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Perturbing Plankton in the Sea: Past and Future

The response of the marine forests i.e. the vast blooms of phytoplankton to future high levels of atmospheric CO2 is crucial to understanding whether the marine biological pump will amplify or hinder future global warming. Recent evidence from rapidly accumulating sediments implies that some species of phytoplankton, which make exquisite limestone shells, the coccolithophores are increasing their calcification in response to anthropogenic change. This observation appears at odds with the paradigm view that coccolithophores reduce the ratio of calcification to photosynthesis rates and tend towards malformation with increasing levels of atmospheric carbon dioxide and decreased pH. 

A large factor for the decreasing ratio, is that in addition to reduced calcification, there is an increase in carbon fixation with increasing carbon dioxide. Nonetheless, the complexity of the response to changing carbon conditions by different species of coccolithophore has already highlighted that these phytoplankton which calcify under physiological control inside the cell may not be sensitive to ocean saturation in the same way as organisms which mediate the nucleation of calcification under less physiological control upon templates. The converse to the calcification paradigm is whether coccolithophores may increase their photosynthetic efficiency as CO2 increases in the environment and how that would influence calcification response.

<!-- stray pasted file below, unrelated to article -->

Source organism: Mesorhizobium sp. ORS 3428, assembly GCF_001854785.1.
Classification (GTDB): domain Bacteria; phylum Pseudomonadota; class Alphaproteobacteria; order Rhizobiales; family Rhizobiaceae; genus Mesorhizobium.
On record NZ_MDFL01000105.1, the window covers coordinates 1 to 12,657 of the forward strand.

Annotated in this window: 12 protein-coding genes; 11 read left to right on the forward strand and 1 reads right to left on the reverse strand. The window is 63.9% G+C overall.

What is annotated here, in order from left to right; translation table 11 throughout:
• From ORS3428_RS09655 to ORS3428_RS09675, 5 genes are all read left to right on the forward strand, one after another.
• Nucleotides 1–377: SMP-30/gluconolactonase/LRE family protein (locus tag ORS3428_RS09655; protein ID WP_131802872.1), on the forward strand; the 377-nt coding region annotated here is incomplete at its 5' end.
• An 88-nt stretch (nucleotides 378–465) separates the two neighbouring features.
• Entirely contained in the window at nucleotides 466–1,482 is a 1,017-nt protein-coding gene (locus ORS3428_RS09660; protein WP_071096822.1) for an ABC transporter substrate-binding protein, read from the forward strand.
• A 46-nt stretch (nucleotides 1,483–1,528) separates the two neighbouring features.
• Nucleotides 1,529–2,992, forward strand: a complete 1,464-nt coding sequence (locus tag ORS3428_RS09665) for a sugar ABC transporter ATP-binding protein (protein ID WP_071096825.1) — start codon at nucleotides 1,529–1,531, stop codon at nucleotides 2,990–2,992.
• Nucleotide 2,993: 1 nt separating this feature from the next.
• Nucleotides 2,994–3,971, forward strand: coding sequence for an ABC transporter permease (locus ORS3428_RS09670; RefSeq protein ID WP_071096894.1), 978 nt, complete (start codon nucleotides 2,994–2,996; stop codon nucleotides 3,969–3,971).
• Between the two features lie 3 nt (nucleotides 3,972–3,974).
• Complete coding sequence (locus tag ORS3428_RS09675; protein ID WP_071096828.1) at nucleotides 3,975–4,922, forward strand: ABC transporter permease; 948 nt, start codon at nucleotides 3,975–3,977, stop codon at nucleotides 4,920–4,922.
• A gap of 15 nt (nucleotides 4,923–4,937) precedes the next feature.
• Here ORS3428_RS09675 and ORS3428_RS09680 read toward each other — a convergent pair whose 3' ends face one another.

Listen to 'Climate on Earth and Mars' in our series of podcasts to hear Rosalind Rickaby explain more about her research into coccolithophores.


Rosalind Rickaby (University of Oxford)


Rosalind Rickaby is a young researcher at the University of Oxford, with a fellowship at Wolfson College whose academic background also includes a PhD from the University of Cambridge and a postdoctoral fellowship at Harvard University in the United States. Recently, Ros was recognised by the EGU for being an “Outstanding Young Scientist” and, won the Philip Leverhulme Prize in 2008 and has just been awarded the 2009 Rosenstiel Medal. 

Ros is fascinated by the jigsaw of complex interactions between the evolution of mineralising organisms, ocean chemistry, atmospheric composition and Earth’s climate. The extraction of chemical signatures from fossil shells of marine micro-organisms as a tool for constraining past ocean conditions and their influence on climate, on timescales ranging from hundreds to millions of years, is fundamental to her research. Seeking innovative alternative approaches to constraining past climates has increasingly directed my research towards an understanding of the physiological response of phytoplankton to the changing carbon cycle in the past and for the future.